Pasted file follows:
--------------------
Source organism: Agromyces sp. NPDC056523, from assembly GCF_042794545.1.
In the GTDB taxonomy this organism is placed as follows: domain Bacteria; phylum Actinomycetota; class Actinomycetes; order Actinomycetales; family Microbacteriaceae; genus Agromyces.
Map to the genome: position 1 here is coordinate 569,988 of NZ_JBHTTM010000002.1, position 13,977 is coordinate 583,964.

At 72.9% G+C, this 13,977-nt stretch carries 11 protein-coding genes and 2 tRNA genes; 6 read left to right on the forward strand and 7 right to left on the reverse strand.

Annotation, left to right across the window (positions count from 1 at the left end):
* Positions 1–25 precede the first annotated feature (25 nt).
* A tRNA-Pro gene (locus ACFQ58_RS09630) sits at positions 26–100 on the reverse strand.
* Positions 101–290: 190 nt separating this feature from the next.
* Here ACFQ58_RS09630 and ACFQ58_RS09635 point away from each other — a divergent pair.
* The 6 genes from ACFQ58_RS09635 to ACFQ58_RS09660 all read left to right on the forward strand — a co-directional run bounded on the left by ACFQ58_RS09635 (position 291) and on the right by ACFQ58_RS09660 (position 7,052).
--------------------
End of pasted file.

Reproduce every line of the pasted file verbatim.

Source organism: Agromyces sp. NPDC056523, from assembly GCF_042794545.1.
In the GTDB taxonomy this organism is placed as follows: domain Bacteria; phylum Actinomycetota; class Actinomycetes; order Actinomycetales; family Microbacteriaceae; genus Agromyces.
Map to the genome: position 1 here is coordinate 569,988 of NZ_JBHTTM010000002.1, position 13,977 is coordinate 583,964.

At 72.9% G+C, this 13,977-nt stretch carries 11 protein-coding genes and 2 tRNA genes; 6 read left to right on the forward strand and 7 right to left on the reverse strand.

Annotation, left to right across the window (positions count from 1 at the left end):
* Positions 1–25 precede the first annotated feature (25 nt).
* A tRNA-Pro gene (locus ACFQ58_RS09630) sits at positions 26–100 on the reverse strand.
* Positions 101–290: 190 nt separating this feature from the next.
* Here ACFQ58_RS09630 and ACFQ58_RS09635 point away from each other — a divergent pair.
* The 6 genes from ACFQ58_RS09635 to ACFQ58_RS09660 all read left to right on the forward strand — a co-directional run bounded on the left by ACFQ58_RS09635 (position 291) and on the right by ACFQ58_RS09660 (position 7,052).